Employment agencies charge you if they place you in a job, right? Yes, but not always. In this post, the writer, who recently started working at an employment agency, explains how they work and why she thinks they can help you.
Picture this. You get called in for a job interview after applying for a position through one of those huge job boards like CareerBuilder. You show up to your interview dressed to impress with your resume in your hand and your go-to interview answers memorized. Then you find out that you’ve actually had an interview at an employment agency, which means that you’d have to pay them a percentage of your salary if you land a job as a result of working with them. But the very thought makes you cringe!
This happened to me a couple of times right after I graduated from college, and I too had the same reaction. Then, by some sort of strange twist of fate, I ended up working at one of those employment agencies, and I was able to see how they work from the inside. Now that I know what is involved in agency work and given the current economic climate, I think a lot of people might actually be better off using one.
The first thing on everyone’s mind
Before I list the benefits of using an employment agency, I’m going to address the issue that makes everyone uncomfortable: the commission fee. Look, in placing you in a job, coaching you and essentially acting like your agent, employment agencies have offered you a very valuable service. Agency employees have to make a living too, so you can’t expect them not to charge some sort of fee.
Acceptable fees and practices vary by state. For instance, employment agencies in New York have fee restrictions based on percentages of the first year’s salary. The regulations in Arizona are different. If you have any doubts or questions, make sure to check what kind of provisions have been set forth by your state’s Department of Labor for both public and private employment agencies.
Here’s something else you need to know: there are instances when the company with the open position will cover the agency cost. You see, employment agencies aren’t just for individuals, they have whole companies as clients who will pay for their services. So there is a chance you won’t have to pay anything at all. If that doesn’t work out, there is also the chance that the employer will at least pay part of the fee.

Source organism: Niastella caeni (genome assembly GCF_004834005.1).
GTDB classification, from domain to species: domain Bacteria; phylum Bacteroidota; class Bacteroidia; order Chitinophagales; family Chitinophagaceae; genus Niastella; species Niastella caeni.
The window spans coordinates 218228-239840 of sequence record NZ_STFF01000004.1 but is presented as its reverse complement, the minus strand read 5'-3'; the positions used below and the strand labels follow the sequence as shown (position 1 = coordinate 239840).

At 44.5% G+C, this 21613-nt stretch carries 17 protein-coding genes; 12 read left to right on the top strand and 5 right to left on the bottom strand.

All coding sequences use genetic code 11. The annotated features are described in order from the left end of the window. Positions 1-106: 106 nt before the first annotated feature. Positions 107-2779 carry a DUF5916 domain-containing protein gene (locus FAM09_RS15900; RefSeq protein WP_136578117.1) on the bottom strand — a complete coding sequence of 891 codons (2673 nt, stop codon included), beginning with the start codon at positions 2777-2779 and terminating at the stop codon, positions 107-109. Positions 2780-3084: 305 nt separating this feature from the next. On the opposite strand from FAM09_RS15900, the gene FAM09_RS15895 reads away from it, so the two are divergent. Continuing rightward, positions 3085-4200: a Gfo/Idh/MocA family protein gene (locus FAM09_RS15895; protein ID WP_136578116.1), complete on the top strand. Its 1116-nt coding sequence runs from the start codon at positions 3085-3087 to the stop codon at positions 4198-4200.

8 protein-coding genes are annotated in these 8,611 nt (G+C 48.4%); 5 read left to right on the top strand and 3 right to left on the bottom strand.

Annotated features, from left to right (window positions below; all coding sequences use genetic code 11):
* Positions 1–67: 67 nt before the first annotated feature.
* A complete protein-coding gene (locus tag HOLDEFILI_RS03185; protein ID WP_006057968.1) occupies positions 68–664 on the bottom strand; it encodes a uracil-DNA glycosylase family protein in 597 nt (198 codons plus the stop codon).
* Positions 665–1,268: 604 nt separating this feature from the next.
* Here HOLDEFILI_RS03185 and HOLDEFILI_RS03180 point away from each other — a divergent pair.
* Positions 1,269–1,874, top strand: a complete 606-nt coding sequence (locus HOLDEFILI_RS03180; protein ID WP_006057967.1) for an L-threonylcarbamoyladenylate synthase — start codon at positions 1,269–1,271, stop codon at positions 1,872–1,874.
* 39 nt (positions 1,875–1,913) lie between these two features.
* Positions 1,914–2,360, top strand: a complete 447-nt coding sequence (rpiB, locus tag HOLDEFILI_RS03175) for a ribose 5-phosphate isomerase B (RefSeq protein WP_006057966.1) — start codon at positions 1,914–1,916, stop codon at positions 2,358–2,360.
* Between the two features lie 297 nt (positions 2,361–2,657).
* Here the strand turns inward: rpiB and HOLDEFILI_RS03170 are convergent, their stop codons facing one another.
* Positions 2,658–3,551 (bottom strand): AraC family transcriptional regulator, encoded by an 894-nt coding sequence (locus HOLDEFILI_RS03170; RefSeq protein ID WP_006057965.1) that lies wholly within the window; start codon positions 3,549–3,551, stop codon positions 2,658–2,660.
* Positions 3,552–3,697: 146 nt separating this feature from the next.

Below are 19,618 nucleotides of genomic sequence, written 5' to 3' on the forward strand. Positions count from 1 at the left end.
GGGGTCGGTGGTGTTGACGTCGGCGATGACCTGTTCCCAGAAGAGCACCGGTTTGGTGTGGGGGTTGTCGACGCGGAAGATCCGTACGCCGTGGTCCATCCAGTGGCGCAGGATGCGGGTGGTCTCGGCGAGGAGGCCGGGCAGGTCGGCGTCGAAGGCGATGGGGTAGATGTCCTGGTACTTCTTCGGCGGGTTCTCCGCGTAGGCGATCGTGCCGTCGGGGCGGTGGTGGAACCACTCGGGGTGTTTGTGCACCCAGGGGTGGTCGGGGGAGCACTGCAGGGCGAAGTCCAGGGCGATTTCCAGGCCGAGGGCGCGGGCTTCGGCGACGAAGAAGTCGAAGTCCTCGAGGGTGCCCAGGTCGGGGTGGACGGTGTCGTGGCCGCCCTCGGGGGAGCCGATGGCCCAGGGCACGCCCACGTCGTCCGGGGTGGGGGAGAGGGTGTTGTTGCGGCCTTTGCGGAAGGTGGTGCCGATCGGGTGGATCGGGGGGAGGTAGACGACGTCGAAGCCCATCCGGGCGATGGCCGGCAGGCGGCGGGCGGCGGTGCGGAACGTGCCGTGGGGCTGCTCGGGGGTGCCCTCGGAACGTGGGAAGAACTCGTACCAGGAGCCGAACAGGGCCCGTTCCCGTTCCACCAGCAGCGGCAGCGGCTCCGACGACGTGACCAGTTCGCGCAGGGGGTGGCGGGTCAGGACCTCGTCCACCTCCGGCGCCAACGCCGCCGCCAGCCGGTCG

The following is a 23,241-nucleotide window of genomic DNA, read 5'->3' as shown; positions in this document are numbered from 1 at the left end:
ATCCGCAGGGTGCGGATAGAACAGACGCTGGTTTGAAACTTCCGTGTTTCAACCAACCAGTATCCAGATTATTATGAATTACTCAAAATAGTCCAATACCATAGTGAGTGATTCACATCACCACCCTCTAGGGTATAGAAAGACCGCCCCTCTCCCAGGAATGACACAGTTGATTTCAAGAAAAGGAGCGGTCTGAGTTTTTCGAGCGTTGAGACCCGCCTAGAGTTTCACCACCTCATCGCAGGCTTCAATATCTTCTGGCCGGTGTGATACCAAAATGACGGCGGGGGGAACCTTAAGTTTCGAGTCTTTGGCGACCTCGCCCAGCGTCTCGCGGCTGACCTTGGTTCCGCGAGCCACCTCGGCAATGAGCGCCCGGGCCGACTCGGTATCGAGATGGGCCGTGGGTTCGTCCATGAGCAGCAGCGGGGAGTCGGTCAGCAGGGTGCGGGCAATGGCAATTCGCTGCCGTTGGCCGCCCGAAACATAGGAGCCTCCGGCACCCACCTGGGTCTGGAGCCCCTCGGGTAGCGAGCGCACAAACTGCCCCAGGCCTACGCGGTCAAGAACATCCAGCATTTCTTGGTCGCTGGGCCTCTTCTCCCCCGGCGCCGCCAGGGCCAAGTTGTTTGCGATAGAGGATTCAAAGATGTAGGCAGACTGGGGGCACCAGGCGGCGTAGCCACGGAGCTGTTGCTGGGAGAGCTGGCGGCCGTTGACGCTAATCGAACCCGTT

The bottom line is that you are entitled to explore your options. If you want the employer to pay the fee, tell the recruiter. Agencies will often partake in negotiations to make all parties involved happy.
Now that the controversial stuff is out of the way, here are some of the benefits of using an employment agency:
Companies actually use them
Ever wonder why you can’t find those great jobs you hear about on huge job boards? It’s probably because they are using the services of an employment agency. Nowadays, more and more companies are turning to employment agencies to do initial screenings and interviews, that way they don’t have to sift through countless resumes and interview hundreds of people before they find the right fit.
In fact, an April 2011 Staffing Industry Report finds that industry revenue went up 12 percent in 2010. It forecasts that professional staffing revenue will hit $50.6 billion by 2012. What does this mean for you? It means that these agencies actually have clients that could be your next employer.
They have a stake in your success
It’s in an employment agency’s best interest to coach you well for a potential job. Basically if you look bad, then they look bad. As a result, employment agencies prep you for interviews so that you impress your potential employer. In other words, you’ll never go into an interview blind.
These agencies also rework your resumes to fit the jobs you are applying for, a much appreciated service since many people still don’t know how to write a good resume.
Employment agencies essentially take on the role of your agent. If you have a problem with your placement, need to negotiate benefits, salary or commissions or just have general questions, employment agencies will work with you and for you. Again, it’s in their best interest to make sure that both the employee and the employer are satisfied.
While employment agencies may not be for everyone, they are a viable option for finding anything from temporary work to permanent employment. With unemployment hovering at 9.2% and the economy slowing down, I say you consider giving them a shot.